Farage’s Brexit Party candidate responds to IRA bomb attack questions
A leading candidate for Nigel Farage’s Brexit Party has responded to criticism by the father of a schoolboy murdered by the IRA over her “absolutely disgraceful” views about the terror group published days after the Warrington bombing which killed his son.
Claire Fox, now a Euro elections candidate, was a member of the Revolutionary Communist Party (RCP), a party that defended the Warrington bombing on March 20, 1993.
Ms Fox said on Tuesday she had “genuine feeling” for all involved in the Troubles.
She was a leading member of the far-left party which published a newsletter in April 1993, days after the bombing, defending “the right of the Irish people to take whatever measures necessary in their struggle for freedom”.
Ms Fox is the number one candidate in the North West of England for the Brexit Party, and if the polls are correct, likely to become Warrington’s MEP.
Tim Parry, 12, and Johnathan Ball, aged three, were killed in the bombing which left 56 injured.
Tim died in his father Colin’s arms five days later in Liverpool’s Walton Hospital.
Mr Parry OBE, said Claire Fox should explain her “comments” – referring to the viewpoint published by her party, the RCP at the time.
He said: “What she said at that time is highly inappropriate.
“For somebody to come out with comments I believe she made, and being an apologist for the IRA is absolutely disgraceful.
“If this woman would care to explain her comments back at that time to me and my wife, I would like her to do so.
“She should disavow these comments if that’s her position and say, ‘I was wrong, I was foolish.’
“I simply say I think voters in the constituency of the North West, which is a big area, really should be aware, as voters should be in general, should be aware of the political positions of candidates, even if they disavow them from a former life.”
Asked what voters would make of the matter, Mr Parry added: “I would hope they would be absolutely disgusted by these comments.”
Mr Parry and Tim’s mother, Wendy Parry, later set up the Tim Parry Johnathan Ball Foundation for Peace, which has since become an internationally recognised centre for conflict resolution and victim support.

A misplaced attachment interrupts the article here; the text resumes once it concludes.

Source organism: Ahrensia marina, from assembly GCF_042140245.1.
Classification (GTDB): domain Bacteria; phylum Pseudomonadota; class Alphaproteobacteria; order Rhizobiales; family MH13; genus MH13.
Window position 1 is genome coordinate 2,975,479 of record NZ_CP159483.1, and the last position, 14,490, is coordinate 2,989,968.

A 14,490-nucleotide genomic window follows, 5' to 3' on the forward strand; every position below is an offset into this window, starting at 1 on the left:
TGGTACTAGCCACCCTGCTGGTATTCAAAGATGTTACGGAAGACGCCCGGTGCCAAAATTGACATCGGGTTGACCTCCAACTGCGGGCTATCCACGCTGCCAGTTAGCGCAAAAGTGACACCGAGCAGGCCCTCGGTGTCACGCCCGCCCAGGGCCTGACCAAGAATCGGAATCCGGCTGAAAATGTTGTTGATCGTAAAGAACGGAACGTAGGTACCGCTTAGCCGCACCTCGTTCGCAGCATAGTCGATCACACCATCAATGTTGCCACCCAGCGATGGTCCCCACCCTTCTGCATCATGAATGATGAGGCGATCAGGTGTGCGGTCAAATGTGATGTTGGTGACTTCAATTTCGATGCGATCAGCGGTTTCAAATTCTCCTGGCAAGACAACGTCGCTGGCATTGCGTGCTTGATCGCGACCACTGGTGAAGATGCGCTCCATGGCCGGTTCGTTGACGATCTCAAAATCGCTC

A spokesman for the Brexit Party said Ms Fox does not deny she did hold those views in the past, but they were made more than 20 years ago and she supported a peaceful solution and the Good Friday Agreement, which brought and end to the violence.
Later Ms Fox released a statement.
She said: “I feel the greatest sympathy for the Parry family.
“The loss of their son was tragic and must have been terribly painful, as for all victims of violence during the Troubles.
“My personal politics and views are well known and I have never sought to disguise them, though on this issue they have remained unaired for many years.
“Whatever the rights and wrongs, the history of Ireland has been marked by tragedy and I acknowledge that without hesitation and with genuine feeling for all involved.
“My political views have never made me insensitive to the pain and suffering caused to the innocent victims of events such as the Warrington bomb.
“In fact, I have always been inspired by the humane conduct of Mr Parry in the way he responded with compassion and dignity to the tragic loss inflicted on his family.”
Local Warrington Councillor Dan Price said Ms Fox was “totally unfit for office”.
Councillor Price, one of Change UK’s candidates for the European elections, said: “Since Fox’s candidacy was announced and her history has surfaced, I’ve been approached by lots of people in Warrington who are furious she could soon be representing them.
“I live in Warrington, I know the Parry family and I’ve seen first-hand the work their peace foundation has done.”